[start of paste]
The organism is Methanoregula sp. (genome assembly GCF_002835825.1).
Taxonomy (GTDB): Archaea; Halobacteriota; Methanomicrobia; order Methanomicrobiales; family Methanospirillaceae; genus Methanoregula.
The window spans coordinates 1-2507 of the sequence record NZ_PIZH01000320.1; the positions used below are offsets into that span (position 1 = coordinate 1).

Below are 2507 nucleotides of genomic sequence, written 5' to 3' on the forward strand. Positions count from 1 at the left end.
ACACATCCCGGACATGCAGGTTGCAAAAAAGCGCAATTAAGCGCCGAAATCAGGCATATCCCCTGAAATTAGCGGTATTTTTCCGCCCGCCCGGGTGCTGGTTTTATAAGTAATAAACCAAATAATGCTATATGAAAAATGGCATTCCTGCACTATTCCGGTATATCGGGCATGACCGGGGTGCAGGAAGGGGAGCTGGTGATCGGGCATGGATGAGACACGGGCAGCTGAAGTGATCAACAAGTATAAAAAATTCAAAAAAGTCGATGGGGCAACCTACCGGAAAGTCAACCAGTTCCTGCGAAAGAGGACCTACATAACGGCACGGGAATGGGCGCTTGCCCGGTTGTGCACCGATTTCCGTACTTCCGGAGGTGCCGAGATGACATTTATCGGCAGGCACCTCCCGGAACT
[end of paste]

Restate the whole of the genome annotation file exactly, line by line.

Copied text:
The organism is Methanoregula sp. (genome assembly GCF_002835825.1).
Taxonomy (GTDB): Archaea; Halobacteriota; Methanomicrobia; order Methanomicrobiales; family Methanospirillaceae; genus Methanoregula.
The window spans coordinates 1-2507 of the sequence record NZ_PIZH01000320.1; the positions used below are offsets into that span (position 1 = coordinate 1).

Below are 2507 nucleotides of genomic sequence, written 5' to 3' on the forward strand. Positions count from 1 at the left end.
ACACATCCCGGACATGCAGGTTGCAAAAAAGCGCAATTAAGCGCCGAAATCAGGCATATCCCCTGAAATTAGCGGTATTTTTCCGCCCGCCCGGGTGCTGGTTTTATAAGTAATAAACCAAATAATGCTATATGAAAAATGGCATTCCTGCACTATTCCGGTATATCGGGCATGACCGGGGTGCAGGAAGGGGAGCTGGTGATCGGGCATGGATGAGACACGGGCAGCTGAAGTGATCAACAAGTATAAAAAATTCAAAAAAGTCGATGGGGCAACCTACCGGAAAGTCAACCAGTTCCTGCGAAAGAGGACCTACATAACGGCACGGGAATGGGCGCTTGCCCGGTTGTGCACCGATTTCCGTACTTCCGGAGGTGCCGAGATGACATTTATCGGCAGGCACCTCCCGGAACT